Mayhem reigns as a dying boy and an outcast girl are boosted to the level of miraculous superhumans and thrust into violent battle against monstrous forces (or each other).
Though the title is lifted from a contemporary pop-song anthem and the protagonists are both teenagers, author Kennedy’s action-fantasy has R-level violence, erotica, and horror, despite intermittent YA settings and concerns. Terminally ill with scleroderma, the fatherless, brilliant Pax James Black was not expected to live past 10. Now, at 15, he languishes at Columbia University Medical Center, attended by his only real friend, lonely high school outcast Scarlett. But his near-death experiences have given Pax an ability to leave his ruined body and visit the “astral plane,” where the human prodigy cultivated relationships with cosmic spirit-beings, like Terkun’shuks’pai, or “Terry.” Normally, such occult entities hide their existence from trouble-prone Earth folk. When Terry confers a new “astral” body on a dying Pax—and the effects bleed onto Scarlett—the reason for this secrecy becomes clear. The newly superpowered couple, their every uncontrolled impulse a godlike, destructive force, spreads chaos and carnage throughout NYC and beyond (they also have meltingly hot sex, losing their virginity to each other in their new superforms). Moreover, the youths draw out of the shadows an assortment of malicious “negative energy” thingies, some native to Earth, others a threat to the entire universe (whew). Replete with action, sea monsters, murders/resurrections, government spooks, bad robots, classroom mean girls getting what they deserve Lovecraft-style, a rewrite of the Garden of Eden, and interdimensional alien space-invasion, Kennedy’s roller-coaster narrative is overstuffed with the stuff that certain extreme-genre fans (probably hard-core gamers on the side) enjoy being overstuffed with. Sequels are promised.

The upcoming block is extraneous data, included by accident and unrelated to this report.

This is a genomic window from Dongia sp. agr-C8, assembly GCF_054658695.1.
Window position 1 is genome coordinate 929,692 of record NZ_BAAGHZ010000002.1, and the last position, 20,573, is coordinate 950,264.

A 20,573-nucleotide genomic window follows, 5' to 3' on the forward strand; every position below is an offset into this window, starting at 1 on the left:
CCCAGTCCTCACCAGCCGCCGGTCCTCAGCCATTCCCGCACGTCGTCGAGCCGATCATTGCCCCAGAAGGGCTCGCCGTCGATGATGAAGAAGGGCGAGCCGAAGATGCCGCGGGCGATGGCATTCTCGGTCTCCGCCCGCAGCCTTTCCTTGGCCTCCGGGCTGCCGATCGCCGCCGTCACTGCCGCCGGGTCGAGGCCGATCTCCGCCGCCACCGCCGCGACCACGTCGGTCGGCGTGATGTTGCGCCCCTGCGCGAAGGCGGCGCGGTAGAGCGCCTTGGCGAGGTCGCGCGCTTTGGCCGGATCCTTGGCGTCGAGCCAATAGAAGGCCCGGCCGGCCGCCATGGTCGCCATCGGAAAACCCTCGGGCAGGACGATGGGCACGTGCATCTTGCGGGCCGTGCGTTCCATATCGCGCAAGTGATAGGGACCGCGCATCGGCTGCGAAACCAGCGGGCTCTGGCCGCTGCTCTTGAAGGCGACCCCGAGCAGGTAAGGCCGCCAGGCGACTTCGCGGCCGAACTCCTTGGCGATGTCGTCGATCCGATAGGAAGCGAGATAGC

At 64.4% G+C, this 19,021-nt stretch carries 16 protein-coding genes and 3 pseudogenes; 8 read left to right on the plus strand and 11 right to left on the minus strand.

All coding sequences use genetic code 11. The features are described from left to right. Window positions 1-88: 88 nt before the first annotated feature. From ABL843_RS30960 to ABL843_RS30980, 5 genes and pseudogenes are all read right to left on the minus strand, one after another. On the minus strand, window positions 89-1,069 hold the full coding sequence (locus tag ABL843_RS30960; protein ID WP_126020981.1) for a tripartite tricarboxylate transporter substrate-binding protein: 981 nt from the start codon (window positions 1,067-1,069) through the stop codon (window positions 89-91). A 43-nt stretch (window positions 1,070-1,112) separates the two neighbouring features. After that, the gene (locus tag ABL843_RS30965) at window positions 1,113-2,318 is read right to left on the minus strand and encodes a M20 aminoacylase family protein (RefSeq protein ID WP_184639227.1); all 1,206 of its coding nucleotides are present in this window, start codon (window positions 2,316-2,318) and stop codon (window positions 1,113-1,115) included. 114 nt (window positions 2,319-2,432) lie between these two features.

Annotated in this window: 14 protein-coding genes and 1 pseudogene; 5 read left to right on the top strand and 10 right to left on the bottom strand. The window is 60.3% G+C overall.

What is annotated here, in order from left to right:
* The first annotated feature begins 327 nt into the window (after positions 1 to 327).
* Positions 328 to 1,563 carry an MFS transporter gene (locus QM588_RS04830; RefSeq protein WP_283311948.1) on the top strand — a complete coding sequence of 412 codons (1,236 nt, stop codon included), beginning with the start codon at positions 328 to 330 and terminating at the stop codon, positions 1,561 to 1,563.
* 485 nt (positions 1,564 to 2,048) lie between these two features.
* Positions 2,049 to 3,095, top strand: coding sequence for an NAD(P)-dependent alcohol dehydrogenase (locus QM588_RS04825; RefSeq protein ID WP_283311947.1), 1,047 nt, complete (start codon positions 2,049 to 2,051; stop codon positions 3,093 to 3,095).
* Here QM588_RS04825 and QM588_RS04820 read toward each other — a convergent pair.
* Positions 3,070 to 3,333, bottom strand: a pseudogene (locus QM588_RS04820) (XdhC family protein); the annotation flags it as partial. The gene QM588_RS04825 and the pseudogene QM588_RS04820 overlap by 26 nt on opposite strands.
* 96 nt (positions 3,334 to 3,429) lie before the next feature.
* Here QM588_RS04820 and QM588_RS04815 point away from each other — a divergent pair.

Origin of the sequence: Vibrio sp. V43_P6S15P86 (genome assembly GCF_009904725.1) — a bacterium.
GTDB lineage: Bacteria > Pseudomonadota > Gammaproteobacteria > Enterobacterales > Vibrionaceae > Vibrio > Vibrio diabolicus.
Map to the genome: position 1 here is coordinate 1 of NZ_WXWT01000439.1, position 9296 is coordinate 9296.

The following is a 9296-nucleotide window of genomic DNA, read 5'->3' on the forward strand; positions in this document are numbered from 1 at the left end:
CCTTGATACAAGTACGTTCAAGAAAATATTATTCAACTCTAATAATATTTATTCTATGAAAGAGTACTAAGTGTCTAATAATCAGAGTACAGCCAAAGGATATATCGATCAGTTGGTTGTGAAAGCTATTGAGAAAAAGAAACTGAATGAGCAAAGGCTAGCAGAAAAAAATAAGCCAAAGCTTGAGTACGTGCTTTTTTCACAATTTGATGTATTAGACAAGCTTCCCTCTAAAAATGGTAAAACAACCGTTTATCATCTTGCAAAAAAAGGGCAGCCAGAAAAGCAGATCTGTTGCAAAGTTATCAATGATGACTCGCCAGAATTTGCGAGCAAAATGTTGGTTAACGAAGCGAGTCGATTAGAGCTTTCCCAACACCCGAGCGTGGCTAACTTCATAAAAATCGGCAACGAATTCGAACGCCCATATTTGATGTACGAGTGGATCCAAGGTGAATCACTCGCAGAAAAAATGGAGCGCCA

The sort of teen horror-fantasy that would play well for high school heshers drawing horror comics in study hall.